The newest addition to Meadow Lake city council, Kim Chiverton has learned a lot in the last six months. Recently, Kim spoke with Northern Pride about learning the ropes, his family and his career with the Northwest School Division.

Q: What have your first six months on council been like?
A: They’ve been interesting. It was a bit of a learning curve – and still is – as things continue to change. I’m understanding the bylaws and the zoning situations in town, the whole budgeting process, the procedures, what goes on during the meeting and how things are run. A really important part has been the historic context of getting an understanding of how things came to be.

Q: What’s been most surprising?
A: The council really depends on the staff and city manager. Basically, the council serves as governance and the actual day-to-day activities of getting things done is left in the hands of those people in the field. The city manager and city clerk are really busy following up on things and getting things set up. They have a lot of responsibility. I was impressed by the amount of responsibility they have. The interim city manager, Richard Levesque, had his last council meeting with us at the end of February, so I’m assuming Diana Burton is back.

Q: Are you going to run in the municipal election this fall?
A: I probably will – I’ll consider it anyway. I’ll have to see were I’m at in terms of my family and our situation. I have three children in university and I’ll have to see what they’re doing. I’m looking at retirement in the not too distant future, but I’m not sure when.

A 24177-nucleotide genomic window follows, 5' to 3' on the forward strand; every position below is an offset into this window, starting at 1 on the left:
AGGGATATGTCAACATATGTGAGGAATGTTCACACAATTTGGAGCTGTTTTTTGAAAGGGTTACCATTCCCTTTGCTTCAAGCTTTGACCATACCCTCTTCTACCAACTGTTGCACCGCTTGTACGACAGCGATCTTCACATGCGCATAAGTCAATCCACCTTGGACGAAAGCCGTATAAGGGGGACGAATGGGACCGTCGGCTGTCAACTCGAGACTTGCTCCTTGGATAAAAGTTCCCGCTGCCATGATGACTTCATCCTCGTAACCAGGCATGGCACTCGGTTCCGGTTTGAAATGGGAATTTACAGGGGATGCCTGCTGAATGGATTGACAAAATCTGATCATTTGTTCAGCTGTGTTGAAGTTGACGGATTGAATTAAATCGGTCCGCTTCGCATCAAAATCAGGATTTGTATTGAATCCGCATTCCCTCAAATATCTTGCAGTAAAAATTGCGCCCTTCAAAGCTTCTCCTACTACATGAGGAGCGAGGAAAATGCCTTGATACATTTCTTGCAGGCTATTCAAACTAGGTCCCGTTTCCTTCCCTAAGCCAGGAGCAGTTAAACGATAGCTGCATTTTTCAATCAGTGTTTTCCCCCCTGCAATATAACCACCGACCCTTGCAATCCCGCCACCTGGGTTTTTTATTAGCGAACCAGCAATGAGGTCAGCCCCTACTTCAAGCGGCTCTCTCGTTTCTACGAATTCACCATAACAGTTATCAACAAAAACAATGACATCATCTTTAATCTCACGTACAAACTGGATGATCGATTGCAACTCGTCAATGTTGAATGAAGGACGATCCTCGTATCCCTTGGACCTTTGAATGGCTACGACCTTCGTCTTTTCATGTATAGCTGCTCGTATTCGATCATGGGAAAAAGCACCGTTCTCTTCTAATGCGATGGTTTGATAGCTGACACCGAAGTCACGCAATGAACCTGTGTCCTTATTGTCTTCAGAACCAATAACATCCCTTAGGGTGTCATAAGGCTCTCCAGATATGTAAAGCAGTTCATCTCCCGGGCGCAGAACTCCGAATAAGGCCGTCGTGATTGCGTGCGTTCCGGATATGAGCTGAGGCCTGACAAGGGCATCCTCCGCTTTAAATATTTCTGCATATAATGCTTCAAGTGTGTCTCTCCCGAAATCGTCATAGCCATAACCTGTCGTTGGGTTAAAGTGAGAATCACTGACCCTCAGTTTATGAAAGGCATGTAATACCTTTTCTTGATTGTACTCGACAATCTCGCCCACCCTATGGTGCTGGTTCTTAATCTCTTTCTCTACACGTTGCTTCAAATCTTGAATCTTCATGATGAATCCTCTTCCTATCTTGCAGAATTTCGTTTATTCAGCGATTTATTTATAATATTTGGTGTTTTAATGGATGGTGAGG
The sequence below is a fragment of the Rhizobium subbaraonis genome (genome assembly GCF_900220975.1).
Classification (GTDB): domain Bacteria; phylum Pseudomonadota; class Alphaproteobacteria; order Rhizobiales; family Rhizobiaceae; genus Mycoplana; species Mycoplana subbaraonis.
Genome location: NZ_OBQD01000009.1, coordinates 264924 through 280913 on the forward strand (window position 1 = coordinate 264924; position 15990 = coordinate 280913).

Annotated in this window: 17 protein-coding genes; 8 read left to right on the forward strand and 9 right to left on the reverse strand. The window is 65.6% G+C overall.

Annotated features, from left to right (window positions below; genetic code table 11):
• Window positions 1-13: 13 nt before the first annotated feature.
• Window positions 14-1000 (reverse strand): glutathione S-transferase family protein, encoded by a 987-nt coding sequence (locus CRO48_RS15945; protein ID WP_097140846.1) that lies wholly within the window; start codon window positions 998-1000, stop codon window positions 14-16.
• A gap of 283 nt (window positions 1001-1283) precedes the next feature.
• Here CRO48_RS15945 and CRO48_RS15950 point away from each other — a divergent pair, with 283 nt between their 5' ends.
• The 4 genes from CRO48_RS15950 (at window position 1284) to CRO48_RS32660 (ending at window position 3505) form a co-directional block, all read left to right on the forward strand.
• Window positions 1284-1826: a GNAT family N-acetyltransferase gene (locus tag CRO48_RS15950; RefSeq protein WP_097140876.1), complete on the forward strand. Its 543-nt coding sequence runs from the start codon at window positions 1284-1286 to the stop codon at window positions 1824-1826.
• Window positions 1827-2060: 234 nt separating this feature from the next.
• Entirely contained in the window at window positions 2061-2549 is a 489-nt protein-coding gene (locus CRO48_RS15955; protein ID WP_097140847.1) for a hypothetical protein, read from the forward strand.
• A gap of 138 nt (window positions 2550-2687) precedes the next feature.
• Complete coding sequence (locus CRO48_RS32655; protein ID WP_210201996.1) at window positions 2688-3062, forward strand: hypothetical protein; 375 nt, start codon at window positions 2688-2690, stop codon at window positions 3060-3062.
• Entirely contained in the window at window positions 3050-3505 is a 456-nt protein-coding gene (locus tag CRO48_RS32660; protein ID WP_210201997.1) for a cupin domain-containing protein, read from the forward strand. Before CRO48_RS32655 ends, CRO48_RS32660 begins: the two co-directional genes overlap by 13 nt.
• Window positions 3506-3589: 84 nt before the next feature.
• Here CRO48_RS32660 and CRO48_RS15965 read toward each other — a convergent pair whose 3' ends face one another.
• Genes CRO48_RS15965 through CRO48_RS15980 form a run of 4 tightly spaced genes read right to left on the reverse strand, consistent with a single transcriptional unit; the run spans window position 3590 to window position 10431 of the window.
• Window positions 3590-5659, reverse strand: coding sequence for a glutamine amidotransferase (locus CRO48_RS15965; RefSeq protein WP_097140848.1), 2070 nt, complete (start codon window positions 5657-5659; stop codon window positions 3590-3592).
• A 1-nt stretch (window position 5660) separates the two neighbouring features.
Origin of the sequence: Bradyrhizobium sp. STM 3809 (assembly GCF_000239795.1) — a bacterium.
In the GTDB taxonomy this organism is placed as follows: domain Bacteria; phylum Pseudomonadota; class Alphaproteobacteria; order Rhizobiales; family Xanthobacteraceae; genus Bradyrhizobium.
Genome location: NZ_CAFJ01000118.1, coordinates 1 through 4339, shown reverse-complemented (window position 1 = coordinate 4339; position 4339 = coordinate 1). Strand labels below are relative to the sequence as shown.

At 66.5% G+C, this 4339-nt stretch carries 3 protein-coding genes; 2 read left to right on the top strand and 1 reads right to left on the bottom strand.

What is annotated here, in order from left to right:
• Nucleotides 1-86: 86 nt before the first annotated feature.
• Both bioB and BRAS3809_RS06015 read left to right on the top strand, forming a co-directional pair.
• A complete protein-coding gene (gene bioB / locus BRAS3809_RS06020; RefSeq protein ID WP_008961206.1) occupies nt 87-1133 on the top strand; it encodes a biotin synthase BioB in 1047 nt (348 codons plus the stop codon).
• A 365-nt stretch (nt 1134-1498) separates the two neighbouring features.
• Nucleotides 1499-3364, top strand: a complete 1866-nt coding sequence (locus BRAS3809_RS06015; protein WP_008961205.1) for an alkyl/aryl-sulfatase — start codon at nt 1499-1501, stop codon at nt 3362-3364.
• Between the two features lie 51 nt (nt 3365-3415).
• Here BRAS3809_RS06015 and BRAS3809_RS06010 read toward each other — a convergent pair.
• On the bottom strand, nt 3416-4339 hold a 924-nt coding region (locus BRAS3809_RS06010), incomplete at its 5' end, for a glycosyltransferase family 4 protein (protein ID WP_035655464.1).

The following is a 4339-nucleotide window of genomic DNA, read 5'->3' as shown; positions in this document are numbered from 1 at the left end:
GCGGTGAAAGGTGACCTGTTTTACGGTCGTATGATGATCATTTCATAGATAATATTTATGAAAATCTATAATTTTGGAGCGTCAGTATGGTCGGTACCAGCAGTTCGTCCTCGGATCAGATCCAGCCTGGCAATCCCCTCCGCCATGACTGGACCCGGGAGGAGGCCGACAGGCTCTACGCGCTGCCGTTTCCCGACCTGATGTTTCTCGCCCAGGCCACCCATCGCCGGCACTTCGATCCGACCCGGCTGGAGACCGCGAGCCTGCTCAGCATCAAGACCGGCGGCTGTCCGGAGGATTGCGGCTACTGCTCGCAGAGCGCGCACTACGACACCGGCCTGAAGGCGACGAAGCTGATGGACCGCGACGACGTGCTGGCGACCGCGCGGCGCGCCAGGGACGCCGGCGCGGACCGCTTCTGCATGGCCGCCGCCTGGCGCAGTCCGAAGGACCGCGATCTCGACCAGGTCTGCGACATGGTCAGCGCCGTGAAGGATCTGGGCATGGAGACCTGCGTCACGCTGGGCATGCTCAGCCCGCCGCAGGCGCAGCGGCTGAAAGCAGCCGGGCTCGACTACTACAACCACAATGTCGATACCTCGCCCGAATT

Q: Why did you decide to join council?
A: I’ve always been quite involved in the community in terms of coaching, primarily in the recreation and sporting side of things like baseball, soccer and hockey. I was really involved in the schools more so, but I didn’t have the time to devote to it. I found at this point with my kids moving out, I thought this was a way I could continue to contribute in some fashion to the community.

Q: When did you move here?
A: I moved here for a teaching position at Jonas Samson Junior High School back in 1989. Previously, I had taught in St. Walburg for one year and after that in Medstead for four years. I went to school there, then went to university and moved back. I loved school when I was attending and I found a way to keep going. The activity, the dynamics of it, the teamwork and being part of something I’ve always enjoyed. To me, it’s the profession.

Q: How did your career evolve?
A: I was promoted to vice-principal at Jonas Samson and I was in that position for a number of years. I moved over to Carpenter High School as principal and then I went back on as regular staff. With a young family, I found the time and resources I had available to me were running out. I moved back into the classroom and I taught at Carpenter for two more years after the principalship. Then, I went back as a vice-principal at Jonas Samson and I stayed in that position until I moved to the information technology (IT) department with the division office about nine years ago. So, I’ve been working at the satellite office at Gateway School ever since.

Q: What’s your role?
A: I’m the educational technology coordinator. I do a lot of the purchasing of hardware, software and licensing. I look after the installations and help out with professional development. I also assist schools in any way I can in terms of technology.

Q: How is the recent major purchase of computers and phones going?